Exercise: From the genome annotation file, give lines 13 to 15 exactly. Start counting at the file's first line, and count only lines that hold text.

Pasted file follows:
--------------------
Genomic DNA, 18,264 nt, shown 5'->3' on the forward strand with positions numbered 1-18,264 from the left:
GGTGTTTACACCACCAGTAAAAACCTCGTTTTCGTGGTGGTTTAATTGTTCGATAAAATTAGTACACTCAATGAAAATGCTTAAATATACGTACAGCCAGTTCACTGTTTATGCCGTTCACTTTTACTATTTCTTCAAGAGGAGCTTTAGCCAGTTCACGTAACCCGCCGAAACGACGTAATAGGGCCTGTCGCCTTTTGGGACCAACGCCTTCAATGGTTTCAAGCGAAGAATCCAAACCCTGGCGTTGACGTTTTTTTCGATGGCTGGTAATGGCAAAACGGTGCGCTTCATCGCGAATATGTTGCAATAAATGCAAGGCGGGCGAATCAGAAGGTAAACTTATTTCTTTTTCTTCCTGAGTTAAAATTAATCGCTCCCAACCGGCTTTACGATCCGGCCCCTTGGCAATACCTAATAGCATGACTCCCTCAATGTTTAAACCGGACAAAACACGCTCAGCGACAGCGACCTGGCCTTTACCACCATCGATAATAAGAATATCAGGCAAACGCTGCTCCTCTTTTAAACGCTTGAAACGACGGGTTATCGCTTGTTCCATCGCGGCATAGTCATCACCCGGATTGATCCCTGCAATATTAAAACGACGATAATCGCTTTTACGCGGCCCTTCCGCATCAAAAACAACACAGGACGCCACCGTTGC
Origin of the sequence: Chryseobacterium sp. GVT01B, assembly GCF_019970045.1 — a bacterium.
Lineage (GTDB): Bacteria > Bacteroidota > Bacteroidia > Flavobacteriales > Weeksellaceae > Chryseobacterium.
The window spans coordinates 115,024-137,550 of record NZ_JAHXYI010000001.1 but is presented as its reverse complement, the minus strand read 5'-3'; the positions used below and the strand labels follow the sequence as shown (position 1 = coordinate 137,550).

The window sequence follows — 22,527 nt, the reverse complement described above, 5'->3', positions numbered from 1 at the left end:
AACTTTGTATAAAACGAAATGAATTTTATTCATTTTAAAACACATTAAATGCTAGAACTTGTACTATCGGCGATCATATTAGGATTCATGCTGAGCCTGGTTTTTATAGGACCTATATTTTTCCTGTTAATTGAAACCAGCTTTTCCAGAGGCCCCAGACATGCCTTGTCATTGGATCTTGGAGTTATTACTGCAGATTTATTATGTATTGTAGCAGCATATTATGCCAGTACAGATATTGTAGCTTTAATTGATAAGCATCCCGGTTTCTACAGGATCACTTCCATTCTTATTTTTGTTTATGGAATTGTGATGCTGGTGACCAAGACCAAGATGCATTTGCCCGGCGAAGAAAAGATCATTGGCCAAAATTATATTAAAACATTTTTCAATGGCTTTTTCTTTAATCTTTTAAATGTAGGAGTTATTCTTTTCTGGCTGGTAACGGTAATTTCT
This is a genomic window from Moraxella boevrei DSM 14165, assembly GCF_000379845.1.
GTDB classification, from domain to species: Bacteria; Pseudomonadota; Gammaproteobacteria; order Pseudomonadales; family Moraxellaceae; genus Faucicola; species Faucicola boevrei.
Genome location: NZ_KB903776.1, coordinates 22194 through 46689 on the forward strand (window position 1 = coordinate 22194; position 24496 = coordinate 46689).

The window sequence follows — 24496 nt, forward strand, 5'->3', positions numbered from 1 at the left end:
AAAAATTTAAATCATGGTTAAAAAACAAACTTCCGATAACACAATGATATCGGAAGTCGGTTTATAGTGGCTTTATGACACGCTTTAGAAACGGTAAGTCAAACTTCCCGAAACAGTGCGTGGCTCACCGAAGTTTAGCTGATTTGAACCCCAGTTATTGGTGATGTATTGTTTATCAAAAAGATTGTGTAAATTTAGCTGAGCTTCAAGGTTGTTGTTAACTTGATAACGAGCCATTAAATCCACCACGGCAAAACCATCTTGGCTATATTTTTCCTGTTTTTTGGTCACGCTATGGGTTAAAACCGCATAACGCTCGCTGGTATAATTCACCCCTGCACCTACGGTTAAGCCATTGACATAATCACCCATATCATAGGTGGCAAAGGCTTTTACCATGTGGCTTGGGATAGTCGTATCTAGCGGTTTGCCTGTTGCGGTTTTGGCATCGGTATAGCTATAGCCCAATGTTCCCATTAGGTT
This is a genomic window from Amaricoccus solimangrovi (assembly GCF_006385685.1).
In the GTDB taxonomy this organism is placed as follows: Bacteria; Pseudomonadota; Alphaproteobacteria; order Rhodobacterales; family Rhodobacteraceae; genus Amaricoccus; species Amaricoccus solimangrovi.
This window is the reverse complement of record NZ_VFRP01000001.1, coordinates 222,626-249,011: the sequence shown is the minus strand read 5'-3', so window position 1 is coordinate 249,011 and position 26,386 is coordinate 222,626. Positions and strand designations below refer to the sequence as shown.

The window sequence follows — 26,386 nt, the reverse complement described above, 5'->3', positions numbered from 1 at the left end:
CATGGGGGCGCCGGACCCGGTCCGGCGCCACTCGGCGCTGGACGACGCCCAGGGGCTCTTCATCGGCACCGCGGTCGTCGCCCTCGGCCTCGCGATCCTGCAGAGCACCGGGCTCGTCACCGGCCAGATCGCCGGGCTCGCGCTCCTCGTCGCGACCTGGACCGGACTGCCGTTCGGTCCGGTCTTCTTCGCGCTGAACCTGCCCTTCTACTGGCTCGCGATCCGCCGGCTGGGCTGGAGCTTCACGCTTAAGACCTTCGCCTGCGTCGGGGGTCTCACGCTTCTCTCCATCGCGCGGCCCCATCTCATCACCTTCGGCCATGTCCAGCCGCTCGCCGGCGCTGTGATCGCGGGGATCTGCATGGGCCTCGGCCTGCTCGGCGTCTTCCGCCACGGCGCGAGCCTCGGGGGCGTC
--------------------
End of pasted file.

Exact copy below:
This is a genomic window from Amaricoccus solimangrovi (assembly GCF_006385685.1).
In the GTDB taxonomy this organism is placed as follows: Bacteria; Pseudomonadota; Alphaproteobacteria; order Rhodobacterales; family Rhodobacteraceae; genus Amaricoccus; species Amaricoccus solimangrovi.
This window is the reverse complement of record NZ_VFRP01000001.1, coordinates 222,626-249,011: the sequence shown is the minus strand read 5'-3', so window position 1 is coordinate 249,011 and position 26,386 is coordinate 222,626. Positions and strand designations below refer to the sequence as shown.